MBA Dilemma: Reneging on an Accepted Job Offer
A guest post from Roxanne Hori, associate dean of corporate partnerships at Northwestern University’s Kellogg School of Management. As head of Kellogg’s Career Management Center, Hori has more than 16 years’ experience counseling MBA students on careers.
Spring is in the air. Flowers are blooming. Your job offer is locked and loaded. It’s time to focus on the last few weeks of school before returning to the business world.
But wait. You’re approached by an impressive executive about an impressive opportunity at an impressive firm. You think: What’s the harm in having one conversation? It feels good to be courted. It couldn’t hurt to casually explore things.
Stop right there!
Every fall, career centers spend time talking about the importance of thinking through decisions presented to job seekers. At the time you hear this message, you think: Of course I am going to be thoughtful about what opportunity I’m going to take. I would never go back on an acceptance. I have committed, after all.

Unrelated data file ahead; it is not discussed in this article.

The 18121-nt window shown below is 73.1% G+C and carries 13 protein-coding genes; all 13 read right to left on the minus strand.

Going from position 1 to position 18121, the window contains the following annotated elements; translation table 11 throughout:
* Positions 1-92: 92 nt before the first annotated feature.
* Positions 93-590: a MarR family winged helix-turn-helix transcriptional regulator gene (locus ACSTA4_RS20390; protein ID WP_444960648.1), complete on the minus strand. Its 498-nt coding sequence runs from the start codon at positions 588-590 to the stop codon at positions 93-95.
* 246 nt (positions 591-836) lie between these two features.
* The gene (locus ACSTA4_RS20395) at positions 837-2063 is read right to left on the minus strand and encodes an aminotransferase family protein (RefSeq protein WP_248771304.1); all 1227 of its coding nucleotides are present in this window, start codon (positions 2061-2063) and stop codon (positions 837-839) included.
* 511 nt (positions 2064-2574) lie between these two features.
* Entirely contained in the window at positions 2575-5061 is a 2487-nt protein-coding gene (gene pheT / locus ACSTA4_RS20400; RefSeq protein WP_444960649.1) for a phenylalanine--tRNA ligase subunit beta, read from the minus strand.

Once spring rolls around, however, this mindset changes for some. It is flattering to be approached about opportunities. It is sometimes difficult to extract oneself from those conversations. But if you have already accepted a position, you should step back before taking it any further. This is not always easy, but if there is a great opportunity for you today, don’t you want to make sure there will be another one when you’re ready to make a move in a few years?
It is a very small world. Reputation is key. Demonstrating the ability to commit goes a long way. Demonstrating the inability to commit goes a longer way. Be mindful of your professional brand today and it will pay dividends down the road.
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